In terms of connectivity, do we have any idea how many organizations, businesses in the north, already have access to that, or...where are we going?
    I've got the population statistics with me, and I can get back to the clerk with business connectivity figures from Statistics Canada.
    How much time do I have, Chair?
    About half a minute.
    A quick question for the Department of Fisheries and Oceans. How does the recent expansion of the harbour facilities at Pangnirtung aid economic development in the region?
    The construction of the small craft harbour in Pangnirtung is going to play a significant role in the advancement of the emerging fisheries, which I indicated in my remarks is a huge economic driver in the eastern Arctic. It's also going to help with strengthening the local economy and expanding the local fisheries in the areas I've indicated. That kind of infrastructure, because of the lack of roads, helps open up the areas for community traffic. Most of the challenges, particularly in the fisheries, come from transportation and high-cost fuel, so any infrastructure there is an added improvement. This one has been really well received, and is going to benefit the community, I think.


    Very good. Thank you very much, Mr. Payne and witnesses.
    Now we'll begin the second round. It's a five-minute round, and we'll start with Mr. Russell from the Liberal Party.
    Thank you, Mr. Chair, and good afternoon to each of the witnesses.
    I'll concentrate my remarks primarily on DFO and the coast guard. I want to put on the record a statement on page 10 of the submission by Mr. Burden. He indicated, “The Government has made every effort to counter the misinformation upon which anti-sealing campaigns are based”. I don't want to get into an argument, but that certainly flies in the face of the response I received to an order paper question I placed and the information relayed to me from DFO. I just want to make that statement. They can refute me at another time, but it certainly didn't jibe.
    On Pangnirtung itself, what is the completion date for that harbour?
     The completion date would be 2012.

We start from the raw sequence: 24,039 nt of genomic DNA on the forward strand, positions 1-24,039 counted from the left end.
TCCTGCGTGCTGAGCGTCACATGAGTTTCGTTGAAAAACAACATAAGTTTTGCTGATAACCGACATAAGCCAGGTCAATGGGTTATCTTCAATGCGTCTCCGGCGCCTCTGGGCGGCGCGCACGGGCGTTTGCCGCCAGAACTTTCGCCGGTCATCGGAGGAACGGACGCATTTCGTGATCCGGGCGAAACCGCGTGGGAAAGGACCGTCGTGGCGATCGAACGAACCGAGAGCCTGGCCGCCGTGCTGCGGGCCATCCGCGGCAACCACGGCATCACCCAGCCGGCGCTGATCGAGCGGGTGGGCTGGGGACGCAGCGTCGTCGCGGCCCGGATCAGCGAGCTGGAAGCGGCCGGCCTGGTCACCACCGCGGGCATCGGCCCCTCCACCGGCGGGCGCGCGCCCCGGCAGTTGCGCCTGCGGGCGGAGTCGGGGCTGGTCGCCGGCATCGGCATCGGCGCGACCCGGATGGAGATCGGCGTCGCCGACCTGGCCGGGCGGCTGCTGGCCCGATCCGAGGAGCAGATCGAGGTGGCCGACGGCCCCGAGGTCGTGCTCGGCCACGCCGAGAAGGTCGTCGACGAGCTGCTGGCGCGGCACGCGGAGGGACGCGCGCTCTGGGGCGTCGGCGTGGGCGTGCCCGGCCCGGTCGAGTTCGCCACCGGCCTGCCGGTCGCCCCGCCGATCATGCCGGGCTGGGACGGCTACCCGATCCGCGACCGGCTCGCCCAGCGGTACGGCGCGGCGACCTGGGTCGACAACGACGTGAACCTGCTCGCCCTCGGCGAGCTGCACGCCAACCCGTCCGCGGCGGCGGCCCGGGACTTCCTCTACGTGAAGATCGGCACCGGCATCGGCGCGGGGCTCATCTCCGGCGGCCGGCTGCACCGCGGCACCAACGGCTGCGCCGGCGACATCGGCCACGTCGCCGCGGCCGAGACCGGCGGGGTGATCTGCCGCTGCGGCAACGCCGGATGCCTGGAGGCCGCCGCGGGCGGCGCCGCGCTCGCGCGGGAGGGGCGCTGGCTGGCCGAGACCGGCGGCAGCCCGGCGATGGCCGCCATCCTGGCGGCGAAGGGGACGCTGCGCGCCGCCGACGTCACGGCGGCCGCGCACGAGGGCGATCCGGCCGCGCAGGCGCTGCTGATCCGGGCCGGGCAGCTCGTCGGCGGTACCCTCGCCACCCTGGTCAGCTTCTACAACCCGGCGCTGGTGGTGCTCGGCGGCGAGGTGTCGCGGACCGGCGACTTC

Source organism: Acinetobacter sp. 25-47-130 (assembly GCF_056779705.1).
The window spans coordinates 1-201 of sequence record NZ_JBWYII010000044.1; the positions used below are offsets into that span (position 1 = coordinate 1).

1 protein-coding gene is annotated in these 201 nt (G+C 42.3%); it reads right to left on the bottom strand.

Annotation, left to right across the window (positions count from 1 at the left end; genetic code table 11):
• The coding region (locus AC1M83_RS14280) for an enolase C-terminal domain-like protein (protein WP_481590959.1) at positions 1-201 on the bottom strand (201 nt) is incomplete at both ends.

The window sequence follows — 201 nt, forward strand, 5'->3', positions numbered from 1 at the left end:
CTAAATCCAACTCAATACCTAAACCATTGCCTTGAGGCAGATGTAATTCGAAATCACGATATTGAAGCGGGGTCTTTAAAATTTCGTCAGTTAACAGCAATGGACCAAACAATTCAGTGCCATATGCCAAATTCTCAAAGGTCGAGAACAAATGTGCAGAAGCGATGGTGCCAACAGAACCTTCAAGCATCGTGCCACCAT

We were in Pangnirtung. We had lunch at the fish plant. We had a great meal. We saw how important that particular facility was to the people in Pangnirtung and to the region generally. We understood the importance of accompanying infrastructure.
    What other small craft harbour assets does DFO have in the Arctic? I know Pangnirtung has been added, but what other assets do you have?
    Pangnirtung is the first facility we have in the eastern Arctic. In the western Arctic we currently have three small craft harbours facilities.
    That's a pretty skimpy presence, one would say, given the scope of the area.
    I just wanted to ask you if you could quickly go through the process. On OB turbot, Canada has been allocated, I think, 1,500 tonnes from the NAFO Scientific Council. Then Canada has a decision to make on how that's allocated. It has certain legal responsibilities, probably like under the Nunavut land claims agreement.
    What process does DFO go through in terms of assessing how that gets distributed to people in the eastern Arctic? I know there are various fisheries organizations and sometimes coalitions. Just give us a quick sense of what you would do in terms of the allocation. I think it's important for us to understand, particularly from an economic development perspective.
    In my opening remarks I referenced the role of the co-management boards. A lot of our interactions with the communities are to ensure that we're working cooperatively and we're understanding their capabilities and abilities to prosecute the fishery.